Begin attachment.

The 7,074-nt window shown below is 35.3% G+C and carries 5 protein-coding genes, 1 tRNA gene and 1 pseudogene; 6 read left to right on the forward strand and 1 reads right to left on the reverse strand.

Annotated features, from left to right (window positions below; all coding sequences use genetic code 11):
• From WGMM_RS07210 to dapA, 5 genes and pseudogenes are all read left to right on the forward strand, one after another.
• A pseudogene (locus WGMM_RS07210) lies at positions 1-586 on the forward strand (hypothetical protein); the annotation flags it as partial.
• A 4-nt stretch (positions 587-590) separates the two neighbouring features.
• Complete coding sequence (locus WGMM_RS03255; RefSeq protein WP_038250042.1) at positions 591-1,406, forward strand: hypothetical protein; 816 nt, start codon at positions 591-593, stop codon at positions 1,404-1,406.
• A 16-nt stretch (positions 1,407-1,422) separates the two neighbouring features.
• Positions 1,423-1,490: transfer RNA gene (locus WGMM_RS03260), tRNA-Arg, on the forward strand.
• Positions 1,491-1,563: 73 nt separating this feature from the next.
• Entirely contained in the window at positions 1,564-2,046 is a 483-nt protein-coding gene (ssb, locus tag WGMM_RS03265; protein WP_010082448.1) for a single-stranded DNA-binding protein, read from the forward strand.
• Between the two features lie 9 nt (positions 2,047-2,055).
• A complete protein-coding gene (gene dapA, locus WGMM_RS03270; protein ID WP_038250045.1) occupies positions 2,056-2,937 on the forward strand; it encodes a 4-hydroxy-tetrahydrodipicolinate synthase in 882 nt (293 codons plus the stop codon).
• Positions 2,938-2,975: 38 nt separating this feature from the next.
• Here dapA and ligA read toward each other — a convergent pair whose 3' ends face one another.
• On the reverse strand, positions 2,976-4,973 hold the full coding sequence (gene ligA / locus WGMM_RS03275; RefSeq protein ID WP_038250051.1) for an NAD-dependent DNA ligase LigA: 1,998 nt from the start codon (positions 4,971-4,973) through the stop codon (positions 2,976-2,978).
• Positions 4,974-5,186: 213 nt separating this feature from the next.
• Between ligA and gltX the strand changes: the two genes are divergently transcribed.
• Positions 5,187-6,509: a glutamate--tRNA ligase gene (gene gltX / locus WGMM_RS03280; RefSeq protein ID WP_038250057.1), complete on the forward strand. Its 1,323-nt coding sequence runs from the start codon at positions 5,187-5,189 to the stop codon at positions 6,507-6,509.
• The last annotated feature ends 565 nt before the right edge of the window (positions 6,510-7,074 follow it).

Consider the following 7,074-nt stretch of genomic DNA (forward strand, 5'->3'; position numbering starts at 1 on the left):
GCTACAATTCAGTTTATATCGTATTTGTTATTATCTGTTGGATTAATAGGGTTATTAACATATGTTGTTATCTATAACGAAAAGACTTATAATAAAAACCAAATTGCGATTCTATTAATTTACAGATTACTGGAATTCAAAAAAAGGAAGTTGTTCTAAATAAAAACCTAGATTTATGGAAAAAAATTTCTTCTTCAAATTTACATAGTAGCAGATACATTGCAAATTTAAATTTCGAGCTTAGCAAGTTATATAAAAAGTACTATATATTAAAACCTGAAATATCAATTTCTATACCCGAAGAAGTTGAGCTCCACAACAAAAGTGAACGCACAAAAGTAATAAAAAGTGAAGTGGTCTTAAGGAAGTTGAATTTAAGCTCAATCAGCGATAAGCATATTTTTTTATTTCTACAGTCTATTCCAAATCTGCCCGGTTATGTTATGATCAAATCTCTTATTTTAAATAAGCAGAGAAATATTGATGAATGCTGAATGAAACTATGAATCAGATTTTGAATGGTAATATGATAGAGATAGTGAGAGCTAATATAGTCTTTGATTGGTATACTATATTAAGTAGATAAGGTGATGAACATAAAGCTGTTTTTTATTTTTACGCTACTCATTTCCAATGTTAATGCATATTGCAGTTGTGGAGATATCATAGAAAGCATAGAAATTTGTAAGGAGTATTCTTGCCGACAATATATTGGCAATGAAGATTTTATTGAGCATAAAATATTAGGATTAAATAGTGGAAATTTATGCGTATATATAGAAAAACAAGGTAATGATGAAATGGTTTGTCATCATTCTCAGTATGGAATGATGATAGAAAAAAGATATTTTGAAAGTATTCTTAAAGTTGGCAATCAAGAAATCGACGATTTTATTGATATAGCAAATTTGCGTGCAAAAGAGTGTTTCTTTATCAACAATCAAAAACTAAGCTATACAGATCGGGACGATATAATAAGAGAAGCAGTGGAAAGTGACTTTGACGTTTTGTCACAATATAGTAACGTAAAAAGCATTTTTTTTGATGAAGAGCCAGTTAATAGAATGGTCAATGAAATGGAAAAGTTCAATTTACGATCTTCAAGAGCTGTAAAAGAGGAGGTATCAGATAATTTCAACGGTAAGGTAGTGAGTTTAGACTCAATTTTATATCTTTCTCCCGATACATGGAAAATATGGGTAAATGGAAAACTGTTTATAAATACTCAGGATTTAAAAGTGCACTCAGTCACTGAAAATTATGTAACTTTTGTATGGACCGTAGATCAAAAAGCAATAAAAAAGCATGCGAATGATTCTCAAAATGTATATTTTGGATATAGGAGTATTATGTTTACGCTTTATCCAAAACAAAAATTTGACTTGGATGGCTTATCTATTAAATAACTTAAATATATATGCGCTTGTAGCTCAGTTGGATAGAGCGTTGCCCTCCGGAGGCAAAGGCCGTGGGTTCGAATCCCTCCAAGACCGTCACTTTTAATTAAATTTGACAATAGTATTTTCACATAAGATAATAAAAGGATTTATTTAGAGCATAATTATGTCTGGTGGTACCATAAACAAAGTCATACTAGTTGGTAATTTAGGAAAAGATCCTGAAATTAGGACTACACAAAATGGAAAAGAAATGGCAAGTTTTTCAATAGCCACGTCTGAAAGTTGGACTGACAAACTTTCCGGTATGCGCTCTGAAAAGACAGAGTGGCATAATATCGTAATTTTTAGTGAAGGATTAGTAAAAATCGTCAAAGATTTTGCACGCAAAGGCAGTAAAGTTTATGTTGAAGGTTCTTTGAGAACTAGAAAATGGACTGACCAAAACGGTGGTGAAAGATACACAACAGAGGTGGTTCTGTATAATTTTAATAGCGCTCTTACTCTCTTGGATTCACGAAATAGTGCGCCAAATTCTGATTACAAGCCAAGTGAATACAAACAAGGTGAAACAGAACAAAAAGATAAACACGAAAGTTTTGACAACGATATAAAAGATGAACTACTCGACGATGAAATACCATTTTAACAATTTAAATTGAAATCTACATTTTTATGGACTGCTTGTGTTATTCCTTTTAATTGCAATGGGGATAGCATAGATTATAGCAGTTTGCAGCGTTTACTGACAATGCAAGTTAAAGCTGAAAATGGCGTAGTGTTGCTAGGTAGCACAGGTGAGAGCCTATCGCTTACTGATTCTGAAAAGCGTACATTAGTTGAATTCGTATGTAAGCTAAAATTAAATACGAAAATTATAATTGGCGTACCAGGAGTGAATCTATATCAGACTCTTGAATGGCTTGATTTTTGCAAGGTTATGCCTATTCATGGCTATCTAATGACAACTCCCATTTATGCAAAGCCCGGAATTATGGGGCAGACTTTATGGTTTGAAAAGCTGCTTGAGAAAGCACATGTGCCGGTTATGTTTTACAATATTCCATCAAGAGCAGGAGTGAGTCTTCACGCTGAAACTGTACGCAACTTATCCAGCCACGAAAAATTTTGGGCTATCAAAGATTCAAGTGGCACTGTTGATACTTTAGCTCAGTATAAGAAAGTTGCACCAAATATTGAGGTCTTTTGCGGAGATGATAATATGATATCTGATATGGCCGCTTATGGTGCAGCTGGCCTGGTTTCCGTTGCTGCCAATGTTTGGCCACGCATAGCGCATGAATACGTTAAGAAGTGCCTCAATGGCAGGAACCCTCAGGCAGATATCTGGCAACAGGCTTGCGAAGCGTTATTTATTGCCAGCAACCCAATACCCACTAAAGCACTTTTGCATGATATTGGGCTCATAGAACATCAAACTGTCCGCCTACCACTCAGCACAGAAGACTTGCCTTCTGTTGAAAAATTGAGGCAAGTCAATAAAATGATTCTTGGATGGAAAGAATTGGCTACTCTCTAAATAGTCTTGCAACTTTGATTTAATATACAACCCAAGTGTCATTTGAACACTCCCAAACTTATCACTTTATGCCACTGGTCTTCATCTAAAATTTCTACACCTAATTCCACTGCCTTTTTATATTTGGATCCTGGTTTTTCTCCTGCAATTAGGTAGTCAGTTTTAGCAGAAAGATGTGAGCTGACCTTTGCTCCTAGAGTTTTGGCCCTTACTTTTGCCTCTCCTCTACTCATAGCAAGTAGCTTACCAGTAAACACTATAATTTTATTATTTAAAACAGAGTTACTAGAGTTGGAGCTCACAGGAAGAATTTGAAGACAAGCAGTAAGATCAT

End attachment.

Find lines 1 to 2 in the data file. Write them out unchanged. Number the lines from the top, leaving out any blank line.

The 7,074-nt window shown below is 35.3% G+C and carries 5 protein-coding genes, 1 tRNA gene and 1 pseudogene; 6 read left to right on the forward strand and 1 reads right to left on the reverse strand.

Annotated features, from left to right (window positions below; all coding sequences use genetic code 11):